Recently I received an email from some scam artist enlightening me on an investment that is a sure thing. “An aquisistion is about to be completed by a very large company” This email gave me insight that no-one else would ever know. “They’re buying out a small medical firm at more than 20 times what they are currently trading at”. The email has the elements of curiousity for a reader like myself. I know it is a scam, yet I can’t keep my brain from thinking “What if it IS real?”.
“This means that every ten thousand bucks you put in will turn into two hundred grand the moment the announcement becomes public”
This got me thinking; how many people fall for the next big thing without research and without getting real advice? If I had to guess, it would be more people than you think. Several people come to my office looking to invest something that their co-worker or relative talked about. Although your friends and family are looking out for you for the most part and this email is meant to be malicious, doesn’t mean that they are all that different. Let me explain, both are meant to encourage an action on your part. Both are looked at as “sure things” as they are giving you information of past performance or future performance. Both normally have no research completed with it. And both are not recommended based on your current and future needs. It is interesting when we hear of these things that are too good to be true we still can’t help be interested.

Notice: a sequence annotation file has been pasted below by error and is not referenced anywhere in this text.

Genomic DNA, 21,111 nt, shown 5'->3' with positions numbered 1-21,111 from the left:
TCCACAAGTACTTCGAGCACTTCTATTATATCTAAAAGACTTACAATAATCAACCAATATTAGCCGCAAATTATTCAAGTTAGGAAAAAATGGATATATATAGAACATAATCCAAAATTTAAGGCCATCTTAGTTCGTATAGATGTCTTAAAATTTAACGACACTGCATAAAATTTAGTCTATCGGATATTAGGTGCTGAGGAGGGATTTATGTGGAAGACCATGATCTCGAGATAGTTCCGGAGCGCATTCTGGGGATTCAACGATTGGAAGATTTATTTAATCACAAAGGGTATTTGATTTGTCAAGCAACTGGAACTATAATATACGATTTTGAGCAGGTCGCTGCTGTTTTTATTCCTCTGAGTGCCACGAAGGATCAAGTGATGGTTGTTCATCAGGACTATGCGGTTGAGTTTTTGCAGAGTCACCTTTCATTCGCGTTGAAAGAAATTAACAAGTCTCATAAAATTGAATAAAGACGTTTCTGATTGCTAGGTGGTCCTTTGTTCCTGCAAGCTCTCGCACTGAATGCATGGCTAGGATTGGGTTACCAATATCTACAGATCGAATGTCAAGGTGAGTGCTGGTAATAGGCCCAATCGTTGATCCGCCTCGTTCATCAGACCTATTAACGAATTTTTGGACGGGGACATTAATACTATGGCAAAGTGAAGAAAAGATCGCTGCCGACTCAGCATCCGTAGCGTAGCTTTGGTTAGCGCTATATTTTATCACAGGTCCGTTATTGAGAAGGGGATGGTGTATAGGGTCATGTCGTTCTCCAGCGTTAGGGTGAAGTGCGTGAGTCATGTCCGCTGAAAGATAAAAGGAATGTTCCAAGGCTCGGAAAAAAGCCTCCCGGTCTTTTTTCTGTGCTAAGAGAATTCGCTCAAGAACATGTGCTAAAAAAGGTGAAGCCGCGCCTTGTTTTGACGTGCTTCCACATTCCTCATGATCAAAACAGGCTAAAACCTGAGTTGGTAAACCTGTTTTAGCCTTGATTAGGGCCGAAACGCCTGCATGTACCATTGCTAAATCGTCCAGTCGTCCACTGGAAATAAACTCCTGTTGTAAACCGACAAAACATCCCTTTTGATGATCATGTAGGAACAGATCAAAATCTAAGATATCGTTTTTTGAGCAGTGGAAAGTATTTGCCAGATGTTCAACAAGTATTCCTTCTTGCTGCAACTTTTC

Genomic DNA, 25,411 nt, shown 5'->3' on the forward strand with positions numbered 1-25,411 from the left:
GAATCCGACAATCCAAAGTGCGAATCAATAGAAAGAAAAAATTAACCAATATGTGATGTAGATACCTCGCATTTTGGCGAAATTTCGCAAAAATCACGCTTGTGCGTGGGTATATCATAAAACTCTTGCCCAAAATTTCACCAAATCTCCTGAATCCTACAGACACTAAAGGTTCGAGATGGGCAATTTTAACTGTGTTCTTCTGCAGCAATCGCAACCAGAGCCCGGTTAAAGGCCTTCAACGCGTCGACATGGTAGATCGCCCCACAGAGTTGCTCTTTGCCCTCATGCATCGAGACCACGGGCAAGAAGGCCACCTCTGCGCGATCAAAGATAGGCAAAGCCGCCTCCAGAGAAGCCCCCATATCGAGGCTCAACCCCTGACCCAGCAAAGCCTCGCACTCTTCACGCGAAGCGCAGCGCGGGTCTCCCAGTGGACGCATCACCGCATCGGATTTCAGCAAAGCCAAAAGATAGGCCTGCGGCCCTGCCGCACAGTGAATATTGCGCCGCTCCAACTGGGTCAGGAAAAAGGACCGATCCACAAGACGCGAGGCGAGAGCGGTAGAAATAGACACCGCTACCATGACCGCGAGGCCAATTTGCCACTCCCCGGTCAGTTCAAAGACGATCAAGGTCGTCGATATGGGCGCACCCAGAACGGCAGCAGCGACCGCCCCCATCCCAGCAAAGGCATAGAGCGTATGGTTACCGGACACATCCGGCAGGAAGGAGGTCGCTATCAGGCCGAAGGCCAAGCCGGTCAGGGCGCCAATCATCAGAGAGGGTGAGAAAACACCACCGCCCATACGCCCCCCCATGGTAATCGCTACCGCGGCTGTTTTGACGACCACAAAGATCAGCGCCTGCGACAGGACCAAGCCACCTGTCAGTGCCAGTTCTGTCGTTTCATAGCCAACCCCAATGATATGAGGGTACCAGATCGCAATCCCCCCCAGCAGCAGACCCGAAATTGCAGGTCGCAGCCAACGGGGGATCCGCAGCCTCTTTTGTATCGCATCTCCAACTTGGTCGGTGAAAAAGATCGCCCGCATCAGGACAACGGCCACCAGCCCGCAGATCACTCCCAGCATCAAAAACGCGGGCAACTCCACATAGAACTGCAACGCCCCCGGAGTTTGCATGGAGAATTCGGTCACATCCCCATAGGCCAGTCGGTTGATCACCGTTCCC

To protect yourself and your hard earned dollars, make sure you seek out advice from professional. Make sure that professional is licensed in the province that you are in and also make sure they are asking YOU questions, and listening to your answers. The best advisors listen more than they talk. And when they talk they are not selling, but educating. Always feel comfortable with your decision before signing any papers or moving money.